their remarkable


companionship. A story anyone of any age can read and treasure. And read again. Walter Lorimer Farley was born in 1915 in New York. His uncle was a professional horseman who taught him all the intricacies of horse training. A brilliant stu- dent, Farley wrote and published “T e Black Stallion” while he was an undergraduate at Columbia College at Columbia University in NY. He and his family lived in Queens, near the site of the 1939 World’s Fair. In those days, ac- tive farms with cows, horses and truck farming were nearby.–And they were not far from the fa- mous Belmont Race Track. What a resourceful way to learn the thrill of horse racing. Farley pro- vided many follow-up books. A superb fi lm was released in 1979. T e extremely moving scenes of the boy and horse by the sea were fi lmed in Sardinia, Italy by the giſt ed cinematographer, Caleb Deschanel, fi ve time nominee for Academy Awards. A fi ne quote of his: “Reality in movies is the reality of the story you’re telling.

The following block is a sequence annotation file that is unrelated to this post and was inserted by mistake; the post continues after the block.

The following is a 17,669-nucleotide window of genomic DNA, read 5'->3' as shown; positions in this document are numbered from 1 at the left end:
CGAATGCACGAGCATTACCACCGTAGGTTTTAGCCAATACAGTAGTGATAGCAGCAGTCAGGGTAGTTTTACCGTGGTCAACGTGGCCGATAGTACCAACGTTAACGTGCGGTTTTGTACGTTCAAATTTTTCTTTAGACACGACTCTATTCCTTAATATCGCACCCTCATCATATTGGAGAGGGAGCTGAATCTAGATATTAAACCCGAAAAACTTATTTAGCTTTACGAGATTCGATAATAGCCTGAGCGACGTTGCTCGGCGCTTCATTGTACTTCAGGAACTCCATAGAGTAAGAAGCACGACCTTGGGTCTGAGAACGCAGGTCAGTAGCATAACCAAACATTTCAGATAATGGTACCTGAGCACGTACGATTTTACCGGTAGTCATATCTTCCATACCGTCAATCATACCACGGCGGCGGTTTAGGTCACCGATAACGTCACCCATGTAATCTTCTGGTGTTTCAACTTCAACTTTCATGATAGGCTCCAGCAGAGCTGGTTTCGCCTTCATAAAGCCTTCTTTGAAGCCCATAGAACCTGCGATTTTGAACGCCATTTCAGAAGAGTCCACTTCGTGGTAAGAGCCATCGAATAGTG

Story brings value telling to it.” He


treasured Farley’s. Harry de Leyer was a Dutch im-


migrant who rescued a horse he called Snowman, paying $80.00 for him. On his small Long Island farm, he taught Snowman “how to fl y.” Elizabeth Betts, a fi ne writ- er, and an expert horsewoman,


It may not match the reality as we know it, but the reason there is art is that it tries to bring some kind of understanding of all the suff ering that we


and joys and pain go through.


wrote “T e Eighty-Dollar Cham- pion: Snowman, T e Horse T at Inspired a Nation” telling how they won in the sport of show jumping. As the NY Times critic put it: “It is a story of unstoppable hope, inconceivable dreams, and the chance to have it all. T ey were the longest of all long- shots—and their win was the stuff of legend.” Can’t write about hors- es without a salute to the August 18, 1830 birthday of Emperor Franz Josef I, monarch of the Austro-Hun- garian Empire, oſt en famously


portrayed in his Hussar cavalry uniform. World travelers who have been to Vienna visit